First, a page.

Genesis 1:1-13 LXX, 1st Reading at Vespers on Pure Monday
Monday of 1st Week of Great Lent (March 10, 2008)
God said “Let There Be: Genesis 1:1-13, especially vs. 1: "In the beginning God made the heaven and the earth."
Genesis calls for faith in God - for trust in and commitment to Him, exceeding human intuition, surpassing every vision of men and the insights of philosophers. Genesis is revelation, God's revelation of Himself, recorded for the world by His Holy Prophet Moses. St. Basil says of Moses: “It is this man, whom God judged worthy to behold Him, face to face, like the angels, who imparts to us what he has learned from God. Let us listen to these words of truth written without the help of the 'enticing words of man's wisdom' (1 Cor. 2:4).”
Indeed, Beloved, read and feast on Moses' record of God's Self-revelation. The Saint gives a blessing that the Church sets before us for weekday reading during the Great Fast. As the title of this book, "Genesis," means "origin," so Moses shares many of the originswhich arose at the will of God. This first week of readings focuses on the origin of the created order, especially the origin of mankind and the ugly realities hovering over our race: sin and death. Genesis starts with God's creation of the heaven and the earth. Godspoke, and as St. Basil says, “The order was itself an operation, and a state of things was brought into being, than which man's mind cannot even imagine a pleasanter one for our enjoyment.”
In this passage we learn a great deal about God, even though much concerning Him remains and shall ever remain shrouded in Mystery. We encounter the eternal God Who is the Lord of history. We discover that God is "everywhere present and fillest all things," being quite distinct from His creation. God is the Prime Actor in the Genesis account. In this week's readings He is disclosed as the Creator Who "made" the heaven and the earth. As St. Basil has us notice, the Word of God is effective, not like human words that are mere uttered sounds. "And God said...and there was..."(Gen. 1:3). All things were brought into being through the spoken, creative Word of God, "and without Him nothing was made that was made" (Jn. 1:3). The revelation of God the Holy Trinity lies embedded in this passage implicitly, although God as the Tri-Unity of Persons is notexplicitly manifest. God finally manifests Himself definitively in the Theophany at the Baptism of the Lord Jesus. Yet Christian Faith affirms that all three Persons create: the Word of God the Father brought all things into being even as “the Spirit of God moved over the water” (Gen.1:2).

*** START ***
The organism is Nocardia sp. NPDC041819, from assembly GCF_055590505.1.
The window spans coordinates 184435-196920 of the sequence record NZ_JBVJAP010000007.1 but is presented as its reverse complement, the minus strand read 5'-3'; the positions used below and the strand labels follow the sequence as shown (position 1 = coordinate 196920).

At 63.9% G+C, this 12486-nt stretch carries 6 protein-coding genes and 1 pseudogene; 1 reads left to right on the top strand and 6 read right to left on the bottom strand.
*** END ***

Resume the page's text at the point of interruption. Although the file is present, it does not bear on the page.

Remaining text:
Also God is disclosed in this passage as the active Lord of History. Mark two facts concerning the opening line: “In the beginning God made the heaven and the earth” (Gen. 1:1). First, there will be an end to time even as there was a beginning. The created order is not an endlessly repeating cycle of being and extinguishing. It is history, as St. Basil states: “The dogmas of the end, and of the renewing of the world, are announced beforehand in these short words put at the head of the inspired history....That which was begun in time is condemned to come to an end in time.” Bishop Kallistos Ware states the same, “God is making the world....Creation is not an event in the past but a relationship in the present.” The Word holds us in being, and we exist!
Finally, God is revealed as One Who is "Other" than His physical creation. Pantheism is brushed aside. God creates from nothing, not shaping nor forming nor manipulating that which already existed. Bishop Kallistos notes, “God was under no compulsion to create.” Rather, as St. John Chrysostom states, “Thou it was Who didst bring us from non-existence into being.” The created order is “made” by God “of things that were not” (2 Macc. 7:28). The modern secularists who dwell endlessly on imagined interactions of existing forces to explain the universe, reveal, as St. Basil points out, “their inherentatheism...that nothing is governed...and that all was given up to chance.”
Glory and praise to God, the supreme Artificer of all that is wisely and skillfully made.
This meditation and other spiritually edifying readings and meditations can be read at DYNAMIS! A publication of St. George Orthodox Christian Cathedral, Wichita, KS
Assic of Elphin - Died c. 490. Bishop and Patron of Elphin, in Ireland, one of St. Patrick's converts, and worker in iron. In the Tripartite Life of St Patrick (ed. Whitley ...
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